Need advice on choosing HT speaker project

Hi gang,

I'd like some input/advice on what speaker designs to choose for building a budget home theater system. Please give suggestions as to which speakers you have built/heard/liked. I know that I need to give as much info about what I need as possible so...

Here are my criteria:
- would like to keep each satellite at about $100 for drivers and crossover parts (this can be flexible)
- satellites don't need much bass as I will also build a sub
- drivers need to be shielded
- smaller box size is better, but quality (performance vs cost) is more important
- I need a speaker that has already been designed since I don't know how to design a crossover
- would like to use the same design for L/R/C and surrounds
- I will build all cabinets

I think the right idea is the 'surround' speaker in the Audax home theater system (http://www.audax.com/doit/us_ht08.shtml ). However, I've never heard them and I don't know if the difference between their 'surround' and their 'L/R' is significantly different.

The best commercial example I can think of is the NHT super zero.

For a sub, everyone seems to like the NHT 1259 project, and the Adire Shiva. Any comments about which sub project would go well with the satellites are welcome. (Looking to spend about $350 for sub driver and amp.)

Thanks in advance for your comments!
Pete
 
Hi Pete,

The Audax HT kit surround speakers are well-designed and have a pleasant sound. They differ from the front channel speakers in low-end extension and imaging, naturally, due to the differing geometry, but the character of sound is the same.

You may also want to consider the bookshelf HT kit by Sound Clearing House at www.speakerpage.com. I've built the Audax kit for the parents and enjoyed it, but for my own college student budget this kit is the best available choice. The SCH center channel is the main reason why I'll be building this kit rather than designing a two-way speaker and using it for all channels - the SCH design is similar to the Audax center in that it is a three-way design with mid-woofers flanking a tweeter and dedicated midrange.

As the SCH kit is $330 shipped including a 10" sub driver (which can be subtracted from the kit) it's a good budget alternative to the Audax kit, at half the cost in parts.

HTH,
Nikhil
 
The Audax look like a good deal with drivers costing about $50 per speaker, I'm glad to hear they sound OK.

What brand (or level) of crossover components do you recommend with these? If I use Axon, the crossover parts are as much as the drivers (nearly $48 per speaker). Is it overkill to use Axon (or Solen)? Is there a lower tier of components you recommend?

Thanks.
 
Navin - Rest and recouperate :) :) ( or is this your convalesence?)

Hi Pete

I built the Audax Centre recently to replace my old CS that was stolen, and it is a fine project.

Because I am in the process of making my whole system fully active, I only used budget parts for the crossover, and it still sounds excellent.

The only problem with using really high quality parts is that they tend to be larger, and room inside the cabinet is limited, so I would build an external crossover network in a seperate enclosure, ( but then I would anyway :) ).

The box itself needs a little extra bracing to get good and solid, so I made mine deeper to allow for the extra bits of ply and dowel required, but I also slightly changed the illustrated dimensions so I could reduce the size of the front baffle, and get the drivers closer together for better coupling...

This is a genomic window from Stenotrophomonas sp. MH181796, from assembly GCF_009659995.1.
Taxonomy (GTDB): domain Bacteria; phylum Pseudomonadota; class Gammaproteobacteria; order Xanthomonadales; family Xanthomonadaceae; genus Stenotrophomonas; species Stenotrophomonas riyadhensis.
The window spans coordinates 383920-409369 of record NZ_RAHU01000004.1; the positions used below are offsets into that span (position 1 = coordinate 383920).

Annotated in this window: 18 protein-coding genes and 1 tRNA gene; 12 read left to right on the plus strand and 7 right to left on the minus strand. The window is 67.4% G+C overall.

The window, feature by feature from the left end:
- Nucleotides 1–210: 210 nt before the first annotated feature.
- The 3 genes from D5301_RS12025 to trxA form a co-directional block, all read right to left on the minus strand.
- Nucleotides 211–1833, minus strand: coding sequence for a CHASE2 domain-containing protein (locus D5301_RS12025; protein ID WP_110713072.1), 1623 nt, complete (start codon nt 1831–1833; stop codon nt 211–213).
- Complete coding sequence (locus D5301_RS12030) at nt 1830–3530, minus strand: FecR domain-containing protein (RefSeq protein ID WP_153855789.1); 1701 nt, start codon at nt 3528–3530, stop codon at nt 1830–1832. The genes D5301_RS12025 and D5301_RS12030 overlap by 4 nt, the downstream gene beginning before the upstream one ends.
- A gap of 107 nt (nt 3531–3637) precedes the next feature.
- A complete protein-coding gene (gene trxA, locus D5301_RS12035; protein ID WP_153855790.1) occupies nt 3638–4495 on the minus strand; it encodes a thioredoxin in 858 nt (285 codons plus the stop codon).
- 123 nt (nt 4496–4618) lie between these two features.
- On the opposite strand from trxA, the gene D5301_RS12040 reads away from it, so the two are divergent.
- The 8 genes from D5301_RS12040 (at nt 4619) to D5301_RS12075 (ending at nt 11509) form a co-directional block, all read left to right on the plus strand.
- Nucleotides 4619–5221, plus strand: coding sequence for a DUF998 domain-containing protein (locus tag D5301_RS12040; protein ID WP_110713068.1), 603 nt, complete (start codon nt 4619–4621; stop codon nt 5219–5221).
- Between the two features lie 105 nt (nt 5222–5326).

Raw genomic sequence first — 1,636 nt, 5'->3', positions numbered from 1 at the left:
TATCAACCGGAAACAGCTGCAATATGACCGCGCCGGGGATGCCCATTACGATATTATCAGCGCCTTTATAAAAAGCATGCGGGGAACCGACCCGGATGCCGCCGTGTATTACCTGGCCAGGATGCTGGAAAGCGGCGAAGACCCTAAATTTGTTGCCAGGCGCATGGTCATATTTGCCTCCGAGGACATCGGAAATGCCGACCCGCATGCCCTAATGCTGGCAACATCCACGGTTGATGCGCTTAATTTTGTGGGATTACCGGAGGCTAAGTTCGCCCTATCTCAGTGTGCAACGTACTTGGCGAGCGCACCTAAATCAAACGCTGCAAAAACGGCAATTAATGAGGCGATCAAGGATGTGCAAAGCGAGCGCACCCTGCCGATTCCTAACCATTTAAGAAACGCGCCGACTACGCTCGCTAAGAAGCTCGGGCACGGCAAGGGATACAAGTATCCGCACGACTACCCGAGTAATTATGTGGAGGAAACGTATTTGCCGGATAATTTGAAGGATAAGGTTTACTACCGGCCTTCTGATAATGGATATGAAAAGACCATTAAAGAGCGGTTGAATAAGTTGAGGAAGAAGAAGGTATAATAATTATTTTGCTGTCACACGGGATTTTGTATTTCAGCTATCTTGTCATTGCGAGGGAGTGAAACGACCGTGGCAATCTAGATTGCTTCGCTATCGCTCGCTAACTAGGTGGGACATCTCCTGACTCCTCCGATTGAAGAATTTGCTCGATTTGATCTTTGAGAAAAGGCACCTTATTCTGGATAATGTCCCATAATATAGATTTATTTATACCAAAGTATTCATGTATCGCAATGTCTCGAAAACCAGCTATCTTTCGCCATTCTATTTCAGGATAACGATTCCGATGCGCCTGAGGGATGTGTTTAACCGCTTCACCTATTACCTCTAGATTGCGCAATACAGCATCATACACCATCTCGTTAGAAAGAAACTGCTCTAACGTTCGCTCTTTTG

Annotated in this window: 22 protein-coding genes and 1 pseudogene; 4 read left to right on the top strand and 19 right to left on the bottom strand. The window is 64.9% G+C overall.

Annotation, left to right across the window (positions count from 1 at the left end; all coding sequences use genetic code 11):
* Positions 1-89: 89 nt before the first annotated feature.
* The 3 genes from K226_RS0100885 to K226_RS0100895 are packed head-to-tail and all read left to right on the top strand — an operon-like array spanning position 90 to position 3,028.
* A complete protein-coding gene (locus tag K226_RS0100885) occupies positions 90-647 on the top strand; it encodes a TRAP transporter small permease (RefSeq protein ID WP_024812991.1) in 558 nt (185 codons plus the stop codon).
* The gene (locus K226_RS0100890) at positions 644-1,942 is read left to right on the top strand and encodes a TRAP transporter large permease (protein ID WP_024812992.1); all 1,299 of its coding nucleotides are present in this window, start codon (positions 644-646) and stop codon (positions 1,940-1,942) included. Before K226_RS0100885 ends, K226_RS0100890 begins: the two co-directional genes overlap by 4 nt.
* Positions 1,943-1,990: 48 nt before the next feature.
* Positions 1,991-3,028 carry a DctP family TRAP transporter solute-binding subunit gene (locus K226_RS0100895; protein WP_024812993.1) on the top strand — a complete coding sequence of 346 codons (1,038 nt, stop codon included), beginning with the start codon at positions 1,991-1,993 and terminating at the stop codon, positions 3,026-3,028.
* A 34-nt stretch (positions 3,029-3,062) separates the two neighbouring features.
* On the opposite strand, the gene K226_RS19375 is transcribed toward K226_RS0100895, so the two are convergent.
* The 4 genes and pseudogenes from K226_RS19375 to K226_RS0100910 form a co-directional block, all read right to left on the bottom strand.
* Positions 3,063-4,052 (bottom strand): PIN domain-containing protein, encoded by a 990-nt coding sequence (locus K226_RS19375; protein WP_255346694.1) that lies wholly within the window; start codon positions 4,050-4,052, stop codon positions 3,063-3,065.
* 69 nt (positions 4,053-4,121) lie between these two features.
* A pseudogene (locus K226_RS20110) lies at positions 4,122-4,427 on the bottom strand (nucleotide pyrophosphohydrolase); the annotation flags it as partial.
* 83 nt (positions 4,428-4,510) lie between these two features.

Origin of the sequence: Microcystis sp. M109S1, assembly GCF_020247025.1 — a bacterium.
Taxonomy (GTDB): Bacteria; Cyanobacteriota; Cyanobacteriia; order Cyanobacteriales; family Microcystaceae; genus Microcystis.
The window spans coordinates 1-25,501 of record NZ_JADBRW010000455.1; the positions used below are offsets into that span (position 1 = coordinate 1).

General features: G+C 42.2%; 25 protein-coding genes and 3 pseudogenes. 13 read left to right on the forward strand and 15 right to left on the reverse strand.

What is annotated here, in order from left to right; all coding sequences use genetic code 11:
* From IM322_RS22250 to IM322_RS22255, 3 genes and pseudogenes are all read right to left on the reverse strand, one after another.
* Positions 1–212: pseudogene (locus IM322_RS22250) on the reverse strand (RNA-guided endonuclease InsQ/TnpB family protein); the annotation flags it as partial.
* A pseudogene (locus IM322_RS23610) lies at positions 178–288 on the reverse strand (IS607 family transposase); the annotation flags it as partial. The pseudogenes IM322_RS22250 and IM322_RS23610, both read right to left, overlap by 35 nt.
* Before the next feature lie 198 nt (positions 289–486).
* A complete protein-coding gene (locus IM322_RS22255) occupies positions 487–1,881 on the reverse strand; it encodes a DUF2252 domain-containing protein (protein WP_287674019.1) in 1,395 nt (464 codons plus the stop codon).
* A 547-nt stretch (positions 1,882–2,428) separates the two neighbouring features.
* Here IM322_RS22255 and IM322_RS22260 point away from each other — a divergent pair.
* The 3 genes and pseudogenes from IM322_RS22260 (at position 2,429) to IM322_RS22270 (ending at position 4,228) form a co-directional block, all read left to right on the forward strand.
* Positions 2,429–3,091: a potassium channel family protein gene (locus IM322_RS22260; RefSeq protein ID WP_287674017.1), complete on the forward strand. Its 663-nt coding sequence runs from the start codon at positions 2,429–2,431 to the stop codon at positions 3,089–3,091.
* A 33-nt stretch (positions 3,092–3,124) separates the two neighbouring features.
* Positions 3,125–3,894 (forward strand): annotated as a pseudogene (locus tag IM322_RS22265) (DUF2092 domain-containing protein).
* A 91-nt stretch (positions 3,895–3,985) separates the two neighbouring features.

Thanks for the advice!

Navin:
simple polyester caps and air core inductors will do the job
Do I need to worry about the guage of the inductors as stated in the Audax plans, or just the mF rating? (I'm definately NOT up to winding my own!)

Do you suggest a particular brand of 'budget' caps and inductors or will any do?

Pinkmouse:
I also slightly changed the illustrated dimensions so I could reduce the size of the front baffle
I also wanted to slightly change the baffle dimensions of the surround speaker. (Mostly for aesthetics.) Is it true that as long as the internal volume stays constant that any dimensions will be OK? (Not talking about huge changes here, just small ones.)

Where did you get your 'budget' parts? Is there a line between 'budget' and 'poor'?

Thanks!
 
Pete

I used standard off the shelf parts, with a mixture of poly and nonpolarised electros, and ferrite cored inductors wound for me with an aproximate metric equivalent to the AWG.

If I had been building to stay passive, I would probably have used air core inductors and all Solen Polyprops, as they give the best performance per pound of specialist caps.

As for the enclosure, as long as the dimensions do not end up as multiples of each other you can do just about anything you want, but bear in mind the rules also apply to the inner mid enclosure!
 
seems like solen is good vlaue for money so you might use these.

although i have not compared ferrite core to air core in terms of sound i am usng air core only because I can. I am able to wind my own inductors so I do. I have opened up saome very expensive speakers in the past and founf ferrite core inductors so there is no reason to believe that ferrite core is much worse than air core. this might start a flame war:(

if solen has the kit I think you can get the whole deal from them. what experience I had with them in the 80s was very good. there used to be a guy called Dennis Oullet there who was quite nice. even offered XO design for free when I ordered my parts.

I built my first 3 speaker systems using Solen parts. These systems were not cheap and Solen were very good with help.

Now I live in India and imprting is out due to duties, shipping costs, and relative value of the dollar.